Up to 1,000 gardai face investigation over breath tests
Justice Minister calls for 'zero tolerance' for offending officers
Up to 1,000 gardai could face investigation over the fake breathalyser test scandal, the Sunday Independent has learned.
The shock development, the latest scandal to rock the force, comes as Minister for Justice Charlie Flanagan insisted he wants "zero tolerance" shown to guards found to have knowingly falsified tests. Mr Flanagan said a superintendent will be appointed to every district to oversee the fall-out from the internal Garda reports into the breathalyser test controversy.
It has also emerged Mr Flanagan hauled senior managers into his office last week and dressed them down over the damning report into Garda malpractice.
"This is a very dark chapter in the long and distinguished history of An Garda Siochana," Mr Flanagan said.
"The practices contained in the reports are wholly unacceptable. I have conveyed my annoyance to the top ranks of An Garda Siochana," he said.
"As Minister for Justice, these acts are unacceptable and it is essential not only that these practices never reoccur but that trust and confidence in An Garda Siochana is fully restored."
Asked if gardai should be dismissed over the scandal, the minister said: "I am eager to ensure that there is zero tolerance for unacceptable practices in An Garda Siochana. I am not ruling in or out any measure."
Garda managers have sent instructions to regional officers to identify gardai in their areas who input false figures and to establish whether they have a disciplinary case to answer.
According to Garda sources, inflated breath test data for each region was dispatched last week to the relevant chief superintendents who are expected to appoint teams to trace the gardai responsible for inputting the data, and assess whether they should face disciplinary action.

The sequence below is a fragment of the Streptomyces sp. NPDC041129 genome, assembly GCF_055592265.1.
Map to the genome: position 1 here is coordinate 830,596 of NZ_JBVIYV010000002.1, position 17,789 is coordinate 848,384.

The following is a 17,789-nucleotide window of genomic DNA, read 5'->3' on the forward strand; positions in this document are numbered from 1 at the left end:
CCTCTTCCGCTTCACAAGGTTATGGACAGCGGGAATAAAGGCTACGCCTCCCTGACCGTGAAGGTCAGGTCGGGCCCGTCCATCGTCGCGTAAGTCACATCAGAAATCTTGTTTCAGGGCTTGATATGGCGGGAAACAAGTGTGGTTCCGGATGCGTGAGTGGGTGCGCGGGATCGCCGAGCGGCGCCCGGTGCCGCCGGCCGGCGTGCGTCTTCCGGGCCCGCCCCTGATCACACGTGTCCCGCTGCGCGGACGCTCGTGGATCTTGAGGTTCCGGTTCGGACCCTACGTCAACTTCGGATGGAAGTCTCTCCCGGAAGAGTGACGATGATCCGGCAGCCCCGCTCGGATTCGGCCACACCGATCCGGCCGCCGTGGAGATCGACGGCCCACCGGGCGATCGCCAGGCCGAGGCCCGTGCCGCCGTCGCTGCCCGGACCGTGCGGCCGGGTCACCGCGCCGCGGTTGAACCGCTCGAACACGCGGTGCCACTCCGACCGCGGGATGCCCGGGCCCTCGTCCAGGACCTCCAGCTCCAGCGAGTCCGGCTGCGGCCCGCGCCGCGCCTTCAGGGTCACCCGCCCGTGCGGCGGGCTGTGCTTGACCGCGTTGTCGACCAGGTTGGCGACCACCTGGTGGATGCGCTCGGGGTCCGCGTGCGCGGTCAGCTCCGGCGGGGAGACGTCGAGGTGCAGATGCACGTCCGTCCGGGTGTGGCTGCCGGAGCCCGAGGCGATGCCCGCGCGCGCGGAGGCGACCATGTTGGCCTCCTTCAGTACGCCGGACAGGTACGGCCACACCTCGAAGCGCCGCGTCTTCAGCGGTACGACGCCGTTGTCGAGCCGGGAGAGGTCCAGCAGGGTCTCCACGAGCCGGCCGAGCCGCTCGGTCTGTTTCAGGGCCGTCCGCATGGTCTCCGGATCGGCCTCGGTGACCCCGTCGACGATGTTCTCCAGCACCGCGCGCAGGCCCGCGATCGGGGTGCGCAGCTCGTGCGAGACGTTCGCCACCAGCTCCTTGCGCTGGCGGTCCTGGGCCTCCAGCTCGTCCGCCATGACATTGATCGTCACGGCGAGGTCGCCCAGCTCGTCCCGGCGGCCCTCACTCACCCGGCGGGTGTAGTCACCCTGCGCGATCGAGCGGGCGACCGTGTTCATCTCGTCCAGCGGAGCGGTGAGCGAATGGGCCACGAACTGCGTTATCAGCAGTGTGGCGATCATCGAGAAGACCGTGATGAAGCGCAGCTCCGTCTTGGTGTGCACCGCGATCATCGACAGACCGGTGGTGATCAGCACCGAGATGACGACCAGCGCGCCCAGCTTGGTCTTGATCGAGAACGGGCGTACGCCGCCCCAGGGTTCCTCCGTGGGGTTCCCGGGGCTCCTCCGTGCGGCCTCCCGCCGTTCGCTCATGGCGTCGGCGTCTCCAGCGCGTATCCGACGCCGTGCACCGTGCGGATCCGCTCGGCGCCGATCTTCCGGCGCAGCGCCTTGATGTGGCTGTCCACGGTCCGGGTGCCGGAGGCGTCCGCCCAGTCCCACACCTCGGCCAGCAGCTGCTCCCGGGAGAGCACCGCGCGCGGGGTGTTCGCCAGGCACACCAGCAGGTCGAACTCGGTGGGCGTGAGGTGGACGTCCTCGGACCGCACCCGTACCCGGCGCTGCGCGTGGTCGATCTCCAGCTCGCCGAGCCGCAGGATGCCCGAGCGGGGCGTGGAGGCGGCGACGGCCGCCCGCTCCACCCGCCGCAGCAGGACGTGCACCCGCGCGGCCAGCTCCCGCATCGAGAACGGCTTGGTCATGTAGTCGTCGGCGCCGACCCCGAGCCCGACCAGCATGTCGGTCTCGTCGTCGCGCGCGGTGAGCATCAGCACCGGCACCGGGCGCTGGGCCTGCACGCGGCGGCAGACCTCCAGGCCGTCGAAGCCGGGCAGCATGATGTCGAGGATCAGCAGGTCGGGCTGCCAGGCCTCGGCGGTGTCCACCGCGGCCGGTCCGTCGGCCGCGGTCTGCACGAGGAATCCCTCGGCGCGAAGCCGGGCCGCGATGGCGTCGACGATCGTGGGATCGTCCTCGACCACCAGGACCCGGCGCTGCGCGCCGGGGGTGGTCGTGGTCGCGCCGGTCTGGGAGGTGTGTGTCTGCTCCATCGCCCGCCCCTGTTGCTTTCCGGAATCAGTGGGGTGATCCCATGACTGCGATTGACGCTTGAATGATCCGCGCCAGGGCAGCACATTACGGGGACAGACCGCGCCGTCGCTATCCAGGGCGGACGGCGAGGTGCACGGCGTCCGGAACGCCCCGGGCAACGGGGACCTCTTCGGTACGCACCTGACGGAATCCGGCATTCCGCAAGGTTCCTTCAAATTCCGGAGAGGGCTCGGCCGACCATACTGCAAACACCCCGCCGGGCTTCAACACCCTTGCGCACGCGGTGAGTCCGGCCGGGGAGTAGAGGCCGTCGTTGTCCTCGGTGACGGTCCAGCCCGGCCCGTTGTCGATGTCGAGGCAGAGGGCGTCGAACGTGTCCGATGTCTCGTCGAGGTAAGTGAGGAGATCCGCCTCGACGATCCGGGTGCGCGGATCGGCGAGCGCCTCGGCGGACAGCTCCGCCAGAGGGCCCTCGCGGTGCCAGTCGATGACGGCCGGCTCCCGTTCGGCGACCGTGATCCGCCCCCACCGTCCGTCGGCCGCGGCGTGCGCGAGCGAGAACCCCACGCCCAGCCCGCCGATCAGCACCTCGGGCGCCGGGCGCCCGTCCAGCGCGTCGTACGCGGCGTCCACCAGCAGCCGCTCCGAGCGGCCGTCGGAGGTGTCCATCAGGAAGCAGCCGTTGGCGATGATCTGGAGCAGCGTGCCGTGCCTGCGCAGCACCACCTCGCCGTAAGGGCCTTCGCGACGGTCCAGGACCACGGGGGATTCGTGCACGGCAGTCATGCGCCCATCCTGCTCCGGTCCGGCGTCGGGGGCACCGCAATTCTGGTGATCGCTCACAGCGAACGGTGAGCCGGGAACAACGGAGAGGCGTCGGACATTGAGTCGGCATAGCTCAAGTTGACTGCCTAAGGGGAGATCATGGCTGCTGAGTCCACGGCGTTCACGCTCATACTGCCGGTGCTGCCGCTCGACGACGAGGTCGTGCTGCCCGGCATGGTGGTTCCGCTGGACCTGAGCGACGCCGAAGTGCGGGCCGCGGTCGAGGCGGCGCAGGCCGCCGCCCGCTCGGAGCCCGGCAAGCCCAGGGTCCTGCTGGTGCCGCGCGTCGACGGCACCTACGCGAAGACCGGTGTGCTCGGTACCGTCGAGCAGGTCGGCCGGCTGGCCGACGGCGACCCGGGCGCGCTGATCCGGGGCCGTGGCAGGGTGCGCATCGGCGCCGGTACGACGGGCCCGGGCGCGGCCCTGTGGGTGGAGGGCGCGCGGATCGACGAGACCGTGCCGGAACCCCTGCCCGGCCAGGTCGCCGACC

Regional Garda chiefs must report their findings to Assistant Garda Commissioner Michael Finn. With the numbers of gardai implicated expected to run to hundreds, if not more, Garda management sources said the disciplinary investigations will cause "havoc" within the force.
One source said: "You could be talking hundreds, you could be talking thousands. If we go down the road of investigating which gardai did what, we will end up in a bigger mess. There will be battles with the Garda organisations.
In an interview in today's Sunday Independent, Mr Flanagan said he still has confidence in embattled Garda Commissioner Noirin O'Sullivan but would not say if he believed she would be in her position next year - despite being asked four times.
The minster would also not say he if was disappointed with Ms O'Sullivan's decision to apply for a job with European policing agency Europol while the Government had thrown its full weight behind the under-fire Garda chief.
The minister said he has a "duty to act" on the forthcoming recommendations on the breathalyser scandal from the Policing Authority, even if that means making changes to senior management in the force.
"We experienced a very bleak and dark chapter in the history of An Garda Siochana. My job is to ensure we move from that to a better place. That will involve pain, it will involve patience and it will involve reform of an unprecedented degree," he said.